Algeria: Immediate action needed to prevent further protest killings
More than 80 unarmed demonstrators were shot dead by the security forces in protests following the death last year, but those responsible have still not been brought to justice. The ongoing impunity from which they benefit continues to erode the public's already depleted confidence in the rule of law in the country.
Action to protect the lives of protesters in Algeria is all the more urgent in the chilling light of the killing of some 10 unarmed demonstrators, including one allegedly aged only 14, and the injuring of dozens more by members of the security forces at the end of March and beginning of April 2002. The killings have taken place in the predominantly Amazigh (Berber) region of Kabylia in northeastern Algeria.
Some of the demonstrators are reported to have been shot dead with live ammunition, some to have been beaten or stabbed to death, and others to have died after being hit by rubber bullets or tear-gas grenades aimed at protesters' heads. The killings have occurred during the dispersal by the security forces of demonstrations about deteriorating socio-economic conditions and the arrest of hundreds of demonstrators following previous protests.
'The violations are a shocking reminder of the authorities' continuing lack of respect for the most basic human rights of its citizens,' Amnesty International said. 'Lethal force appears to have been used recklessly and unlawfully against demonstrators when lives were not in danger.'
Tomorrow sees the first anniversary of the killing of schoolboy Massinissa Guermah, who died after being shot by a member of the security forces while being held in the custody of the gendarmerie in Kabylia. Following his death demonstrations erupted inside and outside the region. During the months of April to June 2002, more than 80 unarmed protesters were killed by the security forces and hundreds more were injured.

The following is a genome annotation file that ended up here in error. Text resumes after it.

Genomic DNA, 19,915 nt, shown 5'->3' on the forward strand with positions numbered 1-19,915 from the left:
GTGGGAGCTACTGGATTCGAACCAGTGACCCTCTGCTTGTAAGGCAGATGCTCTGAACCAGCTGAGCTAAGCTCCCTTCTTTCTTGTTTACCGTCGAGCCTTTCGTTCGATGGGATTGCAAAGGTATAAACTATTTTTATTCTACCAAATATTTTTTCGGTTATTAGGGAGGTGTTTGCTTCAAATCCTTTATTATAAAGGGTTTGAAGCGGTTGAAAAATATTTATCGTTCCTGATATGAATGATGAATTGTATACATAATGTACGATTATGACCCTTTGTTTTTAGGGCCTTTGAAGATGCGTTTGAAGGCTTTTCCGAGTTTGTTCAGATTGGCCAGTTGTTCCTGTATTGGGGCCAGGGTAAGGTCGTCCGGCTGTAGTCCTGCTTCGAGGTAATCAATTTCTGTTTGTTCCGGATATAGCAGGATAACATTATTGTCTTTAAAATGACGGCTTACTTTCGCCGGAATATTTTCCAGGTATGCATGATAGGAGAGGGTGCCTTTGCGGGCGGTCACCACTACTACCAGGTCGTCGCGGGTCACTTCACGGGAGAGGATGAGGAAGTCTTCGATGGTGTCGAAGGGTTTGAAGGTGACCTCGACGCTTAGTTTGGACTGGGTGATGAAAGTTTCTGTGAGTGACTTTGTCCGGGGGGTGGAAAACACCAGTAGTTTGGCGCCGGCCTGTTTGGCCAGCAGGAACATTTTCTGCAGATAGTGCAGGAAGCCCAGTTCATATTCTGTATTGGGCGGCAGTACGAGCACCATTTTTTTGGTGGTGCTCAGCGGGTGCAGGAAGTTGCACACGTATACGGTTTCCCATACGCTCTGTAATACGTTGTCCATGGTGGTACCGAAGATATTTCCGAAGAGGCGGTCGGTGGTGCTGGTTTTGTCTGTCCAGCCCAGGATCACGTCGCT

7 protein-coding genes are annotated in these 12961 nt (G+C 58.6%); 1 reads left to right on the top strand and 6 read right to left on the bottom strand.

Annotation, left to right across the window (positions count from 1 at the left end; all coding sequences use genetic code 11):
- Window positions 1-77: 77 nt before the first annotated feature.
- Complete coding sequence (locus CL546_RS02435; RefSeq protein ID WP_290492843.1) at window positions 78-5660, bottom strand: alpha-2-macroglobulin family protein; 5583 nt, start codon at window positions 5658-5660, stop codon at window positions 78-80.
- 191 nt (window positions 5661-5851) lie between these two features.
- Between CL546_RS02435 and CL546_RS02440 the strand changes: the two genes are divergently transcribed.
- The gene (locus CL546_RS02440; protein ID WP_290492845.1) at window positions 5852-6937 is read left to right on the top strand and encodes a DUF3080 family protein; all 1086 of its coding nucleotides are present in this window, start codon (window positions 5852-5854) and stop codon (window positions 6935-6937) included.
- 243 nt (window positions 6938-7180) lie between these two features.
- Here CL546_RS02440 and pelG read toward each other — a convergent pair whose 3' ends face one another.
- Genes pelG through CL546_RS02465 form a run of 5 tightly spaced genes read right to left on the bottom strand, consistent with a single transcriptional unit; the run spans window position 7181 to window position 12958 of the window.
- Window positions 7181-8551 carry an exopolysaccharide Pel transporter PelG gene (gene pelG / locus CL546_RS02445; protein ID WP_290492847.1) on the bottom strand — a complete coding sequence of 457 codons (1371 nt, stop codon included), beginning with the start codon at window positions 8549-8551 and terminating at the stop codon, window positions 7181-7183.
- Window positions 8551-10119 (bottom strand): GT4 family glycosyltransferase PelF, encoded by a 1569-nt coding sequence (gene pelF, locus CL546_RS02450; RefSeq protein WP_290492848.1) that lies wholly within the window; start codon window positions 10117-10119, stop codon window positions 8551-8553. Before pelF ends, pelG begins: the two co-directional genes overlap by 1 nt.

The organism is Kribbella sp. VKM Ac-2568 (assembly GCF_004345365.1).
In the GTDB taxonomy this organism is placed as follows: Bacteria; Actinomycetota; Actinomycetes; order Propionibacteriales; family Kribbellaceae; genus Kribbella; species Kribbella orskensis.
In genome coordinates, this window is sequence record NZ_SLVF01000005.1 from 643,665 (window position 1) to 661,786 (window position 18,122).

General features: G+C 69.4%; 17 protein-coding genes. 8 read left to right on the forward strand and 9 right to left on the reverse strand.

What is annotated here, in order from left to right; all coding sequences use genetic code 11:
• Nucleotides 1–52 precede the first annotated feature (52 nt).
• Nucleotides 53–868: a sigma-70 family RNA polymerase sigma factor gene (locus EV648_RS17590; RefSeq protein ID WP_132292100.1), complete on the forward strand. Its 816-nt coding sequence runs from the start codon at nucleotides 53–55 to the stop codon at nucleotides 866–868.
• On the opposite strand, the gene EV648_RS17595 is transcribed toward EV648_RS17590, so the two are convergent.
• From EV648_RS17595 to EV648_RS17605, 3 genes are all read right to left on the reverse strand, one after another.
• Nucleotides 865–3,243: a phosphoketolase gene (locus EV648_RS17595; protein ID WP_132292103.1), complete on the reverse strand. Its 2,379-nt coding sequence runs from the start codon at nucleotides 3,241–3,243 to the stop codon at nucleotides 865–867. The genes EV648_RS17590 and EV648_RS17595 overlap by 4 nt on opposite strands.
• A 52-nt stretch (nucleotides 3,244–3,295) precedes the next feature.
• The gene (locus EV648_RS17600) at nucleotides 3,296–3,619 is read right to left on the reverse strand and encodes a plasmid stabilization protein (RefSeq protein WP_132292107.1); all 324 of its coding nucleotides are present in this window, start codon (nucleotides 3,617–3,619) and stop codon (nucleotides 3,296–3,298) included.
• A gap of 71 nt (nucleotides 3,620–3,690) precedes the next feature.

An official commission of inquiry established by the authorities to look into the killings in Kabylia last year published a preliminary report in July 2001. It concluded, significantly, that the gendarmerie and other security forces had repeatedly resorted to excessive use of lethal force. In its final report of December 2001 the commission was forced to concede that it could not complete its mission because many witnesses were too afraid to speak to it.
Announcements by the authorities that the individuals responsible for the killings would be brought to justice have not been followed up. Although the authorities say they have detained some 25 members of the gendarmerie on charges of murder and firearms abuse in the context of the demonstrations in Kabylia last year, 12 months on from the start of last year's wave of killings in Kabylia, no member of the security forces is known to have been prosecuted for unlawful killings or other human rights violations.
If further deaths are to be avoided during ongoing demonstrations in Algeria, the authorities must ensure, as a matter of urgency, that security forces comply with international standards governing the conduct of law-enforcement officials and the use of force and firearms and thereby respect and protect the right of life. These standards stipulate that security forces should apply non-violent means as far as possible before resorting to the use of force, and may only use lethal force when strictly unavoidable in order to protect life and when non-lethal means have been exhausted.
'They failed to apply those standards last year. They have failed again recently and, if no action is taken by the authorities to ensure that those standards are applied now, there is a serious risk that more unarmed protesters will be unlawfully killed,' the organisation warned.
Amnesty International calls on the authorities to ensure that full and independent investigations are conducted into all the killings of demonstrators during recent protests and that the alleged offenders are brought to justice in proceedings which meet international fair trial standards.